Dance studio owner helps Rapid City find its groove

An AP Member Exchange shared by the Rapid City Journal

RAPID CITY, S.D. (AP) — Jamey McCaskill quickly got hooked after he stepped onto a dance floor for the first time. He became an award-winning professional ballroom dancer and now, as the owner of National Dance Clubs, he’s out to help Rapid City find its groove.

McCaskill and his wife, Nancy, bought the former Gotta Dance studio in Rapid City in late 2017, the Rapid City Journal reported . The McCaskills incorporated the local studio into National Dance Clubs, a Tennessee-based chain of ballroom dance clubs they’ve owned since 2016. The chain first opened in 1984.

“There are a few powerhouses in our industry known for being premier ballroom dance clubs, and we’re one of them,” said McCaskill, who has 13 years of dance experience. “We have a tried-and-true proven system of teaching that teaches people how to dance whatever their dance goals may be, whether it’s to dance for a lifetime or just to learn to dance the basics. … Our goal is to deliver a five-star service and product.”

National Dance Clubs specializes in exclusively teaching five categories of ballroom dance — rhythm, smooth, international Latin, ballroom and theater arts. Rhythm dances include cha cha, rumba, swing, bolero, mambo, merengue, salsa and paso doble. Smooth dances include waltz, tango, foxtrot, Viennese waltz, and the Peabody, which McCaskill calls “one of the most fun dances out there.” The Peabody rose to popularity in the 1910s and ’20s, along with the Lindy and jive, but has a jolly style all its own, McCaskill said.

International Latin dances include cha cha, samba, rumba, paso doble and jive, while the ballroom category covers waltz, tango, Viennese waltz, foxtrot and quickstep. Finally, the theater arts category is for experienced dancers who want to learn lifts and complex moves for competitions or exhibition performances, McCaskill said.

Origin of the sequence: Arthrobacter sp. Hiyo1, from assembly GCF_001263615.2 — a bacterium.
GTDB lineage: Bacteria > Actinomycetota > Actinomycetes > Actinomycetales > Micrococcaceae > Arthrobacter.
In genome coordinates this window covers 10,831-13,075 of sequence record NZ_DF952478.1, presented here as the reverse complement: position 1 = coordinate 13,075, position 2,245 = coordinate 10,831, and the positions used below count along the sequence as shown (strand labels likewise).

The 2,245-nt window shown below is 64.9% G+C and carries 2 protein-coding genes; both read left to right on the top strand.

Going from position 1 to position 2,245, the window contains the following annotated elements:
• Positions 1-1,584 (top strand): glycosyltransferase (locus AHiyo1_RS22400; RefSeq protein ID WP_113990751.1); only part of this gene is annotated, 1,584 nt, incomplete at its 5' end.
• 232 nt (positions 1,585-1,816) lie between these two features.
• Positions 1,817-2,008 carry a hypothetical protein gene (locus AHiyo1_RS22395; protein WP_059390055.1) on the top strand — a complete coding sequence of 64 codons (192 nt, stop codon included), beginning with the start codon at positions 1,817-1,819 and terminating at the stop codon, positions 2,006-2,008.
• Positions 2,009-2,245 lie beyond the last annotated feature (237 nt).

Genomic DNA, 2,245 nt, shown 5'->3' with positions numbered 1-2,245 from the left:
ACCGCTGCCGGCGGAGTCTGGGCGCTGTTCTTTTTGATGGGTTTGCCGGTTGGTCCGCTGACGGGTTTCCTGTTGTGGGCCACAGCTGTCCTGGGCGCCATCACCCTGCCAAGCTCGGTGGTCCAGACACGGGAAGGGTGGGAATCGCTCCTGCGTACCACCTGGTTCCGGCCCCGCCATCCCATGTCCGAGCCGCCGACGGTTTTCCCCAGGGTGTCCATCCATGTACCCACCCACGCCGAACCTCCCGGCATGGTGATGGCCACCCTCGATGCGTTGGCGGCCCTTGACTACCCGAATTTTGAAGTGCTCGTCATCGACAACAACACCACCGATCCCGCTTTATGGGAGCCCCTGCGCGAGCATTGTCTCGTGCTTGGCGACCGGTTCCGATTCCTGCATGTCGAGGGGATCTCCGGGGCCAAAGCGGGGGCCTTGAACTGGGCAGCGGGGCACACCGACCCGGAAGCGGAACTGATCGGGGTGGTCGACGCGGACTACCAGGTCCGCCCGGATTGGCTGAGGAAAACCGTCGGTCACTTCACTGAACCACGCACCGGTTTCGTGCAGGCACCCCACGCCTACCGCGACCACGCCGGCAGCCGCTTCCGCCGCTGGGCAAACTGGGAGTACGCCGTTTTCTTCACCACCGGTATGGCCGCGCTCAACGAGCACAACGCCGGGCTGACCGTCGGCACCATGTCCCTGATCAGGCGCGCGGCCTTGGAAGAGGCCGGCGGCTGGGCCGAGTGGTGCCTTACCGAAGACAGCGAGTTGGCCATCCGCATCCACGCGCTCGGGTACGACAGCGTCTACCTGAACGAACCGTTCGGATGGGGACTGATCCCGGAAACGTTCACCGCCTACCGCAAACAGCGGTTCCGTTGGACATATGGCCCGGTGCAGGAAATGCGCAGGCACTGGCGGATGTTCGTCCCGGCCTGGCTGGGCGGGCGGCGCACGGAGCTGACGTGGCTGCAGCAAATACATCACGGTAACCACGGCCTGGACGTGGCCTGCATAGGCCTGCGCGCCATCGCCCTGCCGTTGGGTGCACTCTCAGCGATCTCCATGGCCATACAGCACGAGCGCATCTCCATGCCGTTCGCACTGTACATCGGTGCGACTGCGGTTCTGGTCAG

“We have classes geared to which level of a dancer you are, and we have private lessons that allow instructors to focus on what an individual needs and wants,” McCaskill said. “We teach people to dance to the most popular music that will be played in most social environments.”

Non-ballroom dance and exercise classes that were previously offered at Gotta Dance, including yoga, belly dance and clogging, have moved to other studios in Rapid City.

National Dance Clubs instructors use a world-renowned curriculum from Dance Vision International Dance Association. Through DVIDA, McCaskill is a certified grand master dancer in all five categories of ballroom offered at National Dance Clubs. Every location, including Rapid City, is staffed by full-time trained dance instructors. McCaskills personally trained local instructors Melissa Houska, Ramon Pardo and Tricia Huber. All three successfully passed an associate degree-level exam in professional dance instruction.

The McCaskills will be moving National Dance Clubs from its current location on Oshkosh St. to a new, centrally-located studio on Disk Drive near Kohl’s. Like its current location, the new studio will have a professional-grade floating dance floor, which is cushioned and built on a suspension system. The floors allow teachers and students to dance for hours without suffering leg fatigue and are comparable to those professional dancers and their star partners use on the long-running hit TV series “Dancing With The Stars.” It will also be equipped with large mirrors that will aid teachers and students in improving their form. The new location should be open in March.

Beyond teaching the skills needed to dance, the McCaskills genuinely want to help people experience the joys and benefits of dancing. Its side effects include weight loss, better posture, stress relief, sharper mental acuity and a happier mood.

“It’s the life-enhancing experiences people have while dancing ballroom, whether it’s a couple finding new things out about each other no matter how long they’ve been together, or somebody overcoming a tough loss. People have more fun out of life (when they’re dancing). Giving people their groove back, being able to see people continue to grow as individuals and ballroom dancing helping with that … that’s what keeps me coming back,” McCaskill said. “I like knowing once they learn from me, people can go anywhere in any social environment and feel comfortable and confident dancing.”